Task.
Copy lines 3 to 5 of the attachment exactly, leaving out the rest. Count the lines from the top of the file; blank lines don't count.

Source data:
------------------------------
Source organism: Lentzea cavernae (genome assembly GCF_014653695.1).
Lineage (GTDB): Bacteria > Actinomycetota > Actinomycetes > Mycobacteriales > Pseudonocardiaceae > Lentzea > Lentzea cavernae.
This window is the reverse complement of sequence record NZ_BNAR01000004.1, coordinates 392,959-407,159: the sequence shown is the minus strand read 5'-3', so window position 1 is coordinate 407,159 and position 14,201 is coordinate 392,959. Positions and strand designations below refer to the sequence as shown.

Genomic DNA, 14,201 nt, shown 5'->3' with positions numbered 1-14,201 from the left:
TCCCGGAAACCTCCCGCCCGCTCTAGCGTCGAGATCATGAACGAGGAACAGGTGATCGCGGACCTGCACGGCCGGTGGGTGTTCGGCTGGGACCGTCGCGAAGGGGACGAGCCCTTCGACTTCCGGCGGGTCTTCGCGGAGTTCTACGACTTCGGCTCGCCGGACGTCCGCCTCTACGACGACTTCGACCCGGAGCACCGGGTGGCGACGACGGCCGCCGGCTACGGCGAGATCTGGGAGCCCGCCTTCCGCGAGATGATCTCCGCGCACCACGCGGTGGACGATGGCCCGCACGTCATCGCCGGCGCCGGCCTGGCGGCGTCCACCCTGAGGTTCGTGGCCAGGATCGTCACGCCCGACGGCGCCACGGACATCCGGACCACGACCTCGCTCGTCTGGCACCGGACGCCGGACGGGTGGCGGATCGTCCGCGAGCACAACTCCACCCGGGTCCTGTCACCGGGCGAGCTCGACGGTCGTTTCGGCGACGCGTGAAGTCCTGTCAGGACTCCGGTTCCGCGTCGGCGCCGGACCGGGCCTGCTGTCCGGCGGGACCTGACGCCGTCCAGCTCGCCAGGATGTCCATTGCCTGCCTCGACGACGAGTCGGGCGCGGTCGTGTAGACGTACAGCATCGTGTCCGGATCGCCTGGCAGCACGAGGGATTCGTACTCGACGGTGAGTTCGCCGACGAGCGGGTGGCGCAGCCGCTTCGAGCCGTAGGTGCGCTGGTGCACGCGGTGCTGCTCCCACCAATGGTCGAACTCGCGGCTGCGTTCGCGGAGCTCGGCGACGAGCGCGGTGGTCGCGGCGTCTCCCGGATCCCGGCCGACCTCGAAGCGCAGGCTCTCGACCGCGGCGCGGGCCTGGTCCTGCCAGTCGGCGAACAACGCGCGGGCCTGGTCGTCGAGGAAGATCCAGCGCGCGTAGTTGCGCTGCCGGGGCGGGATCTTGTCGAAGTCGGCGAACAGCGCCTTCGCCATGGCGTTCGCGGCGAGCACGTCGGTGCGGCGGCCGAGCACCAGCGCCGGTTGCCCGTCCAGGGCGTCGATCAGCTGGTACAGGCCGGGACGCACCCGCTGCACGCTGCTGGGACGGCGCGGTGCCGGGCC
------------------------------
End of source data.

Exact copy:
This window is the reverse complement of sequence record NZ_BNAR01000004.1, coordinates 392,959-407,159: the sequence shown is the minus strand read 5'-3', so window position 1 is coordinate 407,159 and position 14,201 is coordinate 392,959. Positions and strand designations below refer to the sequence as shown.

Genomic DNA, 14,201 nt, shown 5'->3' with positions numbered 1-14,201 from the left:
TCCCGGAAACCTCCCGCCCGCTCTAGCGTCGAGATCATGAACGAGGAACAGGTGATCGCGGACCTGCACGGCCGGTGGGTGTTCGGCTGGGACCGTCGCGAAGGGGACGAGCCCTTCGACTTCCGGCGGGTCTTCGCGGAGTTCTACGACTTCGGCTCGCCGGACGTCCGCCTCTACGACGACTTCGACCCGGAGCACCGGGTGGCGACGACGGCCGCCGGCTACGGCGAGATCTGGGAGCCCGCCTTCCGCGAGATGATCTCCGCGCACCACGCGGTGGACGATGGCCCGCACGTCATCGCCGGCGCCGGCCTGGCGGCGTCCACCCTGAGGTTCGTGGCCAGGATCGTCACGCCCGACGGCGCCACGGACATCCGGACCACGACCTCGCTCGTCTGGCACCGGACGCCGGACGGGTGGCGGATCGTCCGCGAGCACAACTCCACCCGGGTCCTGTCACCGGGCGAGCTCGACGGTCGTTTCGGCGACGCGTGAAGTCCTGTCAGGACTCCGGTTCCGCGTCGGCGCCGGACCGGGCCTGCTGTCCGGCGGGACCTGACGCCGTCCAGCTCGCCAGGATGTCCATTGCCTGCCTCGACGACGAGTCGGGCGCGGTCGTGTAGACGTACAGCATCGTGTCCGGATCGCCTGGCAGCACGAGGGATTCGTACTCGACGGTGAGTTCGCCGACGAGCGGGTGGCGCAGCCGCTTCGAGCCGTAGGTGCGCTGGTGCACGCGGTGCTGCTCCCACCAATGGTCGAACTCGCGGCTGCGTTCGCGGAGCTCGGCGACGAGCGCGGTGGTCGCGGCGTCTCCCGGATCCCGGCCGACCTCGAAGCGCAGGCTCTCGACCGCGGCGCGGGCCTGGTCCTGCCAGTCGGCGAACAACGCGCGGGCCTGGTCGTCGAGGAAGATCCAGCGCGCGTAGTTGCGCTGCCGGGGCGGGATCTTGTCGAAGTCGGCGAACAGCGCCTTCGCCATGGCGTTCGCGGCGAGCACGTCGGTGCGGCGGCCGAGCACCAGCGCCGGTTGCCCGTCCAGGGCGTCGATCAGCTGGTACAGGCCGGGACGCACCCGCTGCACGCTGCTGGGACGGCGCGGTGCCGGGCC